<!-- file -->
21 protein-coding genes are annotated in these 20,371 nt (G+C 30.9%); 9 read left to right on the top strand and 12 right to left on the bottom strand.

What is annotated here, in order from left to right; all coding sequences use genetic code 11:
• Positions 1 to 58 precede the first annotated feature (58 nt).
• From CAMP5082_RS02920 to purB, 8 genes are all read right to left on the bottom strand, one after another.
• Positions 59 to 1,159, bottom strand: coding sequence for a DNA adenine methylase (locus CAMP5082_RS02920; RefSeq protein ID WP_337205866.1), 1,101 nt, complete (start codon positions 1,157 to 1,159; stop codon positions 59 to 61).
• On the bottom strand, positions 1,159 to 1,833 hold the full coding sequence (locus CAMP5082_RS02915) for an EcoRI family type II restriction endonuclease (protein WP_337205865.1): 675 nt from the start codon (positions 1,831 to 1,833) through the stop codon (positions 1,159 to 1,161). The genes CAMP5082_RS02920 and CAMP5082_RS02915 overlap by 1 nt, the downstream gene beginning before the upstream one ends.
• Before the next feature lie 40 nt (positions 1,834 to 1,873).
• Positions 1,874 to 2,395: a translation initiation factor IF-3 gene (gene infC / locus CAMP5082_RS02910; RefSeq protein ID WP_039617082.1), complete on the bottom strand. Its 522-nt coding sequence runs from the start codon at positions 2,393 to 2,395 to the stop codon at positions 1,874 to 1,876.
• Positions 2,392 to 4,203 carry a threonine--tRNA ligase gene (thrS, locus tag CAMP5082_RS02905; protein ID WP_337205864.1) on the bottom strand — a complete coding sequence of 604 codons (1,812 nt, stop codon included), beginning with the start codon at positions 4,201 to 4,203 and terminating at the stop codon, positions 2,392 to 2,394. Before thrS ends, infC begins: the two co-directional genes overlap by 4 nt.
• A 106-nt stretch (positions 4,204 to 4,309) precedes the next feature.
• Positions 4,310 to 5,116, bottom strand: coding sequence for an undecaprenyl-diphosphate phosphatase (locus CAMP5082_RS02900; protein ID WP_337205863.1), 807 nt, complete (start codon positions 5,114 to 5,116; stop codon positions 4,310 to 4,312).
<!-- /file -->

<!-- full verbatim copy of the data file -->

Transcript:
21 protein-coding genes are annotated in these 20,371 nt (G+C 30.9%); 9 read left to right on the top strand and 12 right to left on the bottom strand.

What is annotated here, in order from left to right; all coding sequences use genetic code 11:
• Positions 1 to 58 precede the first annotated feature (58 nt).
• From CAMP5082_RS02920 to purB, 8 genes are all read right to left on the bottom strand, one after another.
• Positions 59 to 1,159, bottom strand: coding sequence for a DNA adenine methylase (locus CAMP5082_RS02920; RefSeq protein ID WP_337205866.1), 1,101 nt, complete (start codon positions 1,157 to 1,159; stop codon positions 59 to 61).
• On the bottom strand, positions 1,159 to 1,833 hold the full coding sequence (locus CAMP5082_RS02915) for an EcoRI family type II restriction endonuclease (protein WP_337205865.1): 675 nt from the start codon (positions 1,831 to 1,833) through the stop codon (positions 1,159 to 1,161). The genes CAMP5082_RS02920 and CAMP5082_RS02915 overlap by 1 nt, the downstream gene beginning before the upstream one ends.
• Before the next feature lie 40 nt (positions 1,834 to 1,873).
• Positions 1,874 to 2,395: a translation initiation factor IF-3 gene (gene infC / locus CAMP5082_RS02910; RefSeq protein ID WP_039617082.1), complete on the bottom strand. Its 522-nt coding sequence runs from the start codon at positions 2,393 to 2,395 to the stop codon at positions 1,874 to 1,876.
• Positions 2,392 to 4,203 carry a threonine--tRNA ligase gene (thrS, locus tag CAMP5082_RS02905; protein ID WP_337205864.1) on the bottom strand — a complete coding sequence of 604 codons (1,812 nt, stop codon included), beginning with the start codon at positions 4,201 to 4,203 and terminating at the stop codon, positions 2,392 to 2,394. Before thrS ends, infC begins: the two co-directional genes overlap by 4 nt.
• A 106-nt stretch (positions 4,204 to 4,309) precedes the next feature.
• Positions 4,310 to 5,116, bottom strand: coding sequence for an undecaprenyl-diphosphate phosphatase (locus CAMP5082_RS02900; protein ID WP_337205863.1), 807 nt, complete (start codon positions 5,114 to 5,116; stop codon positions 4,310 to 4,312).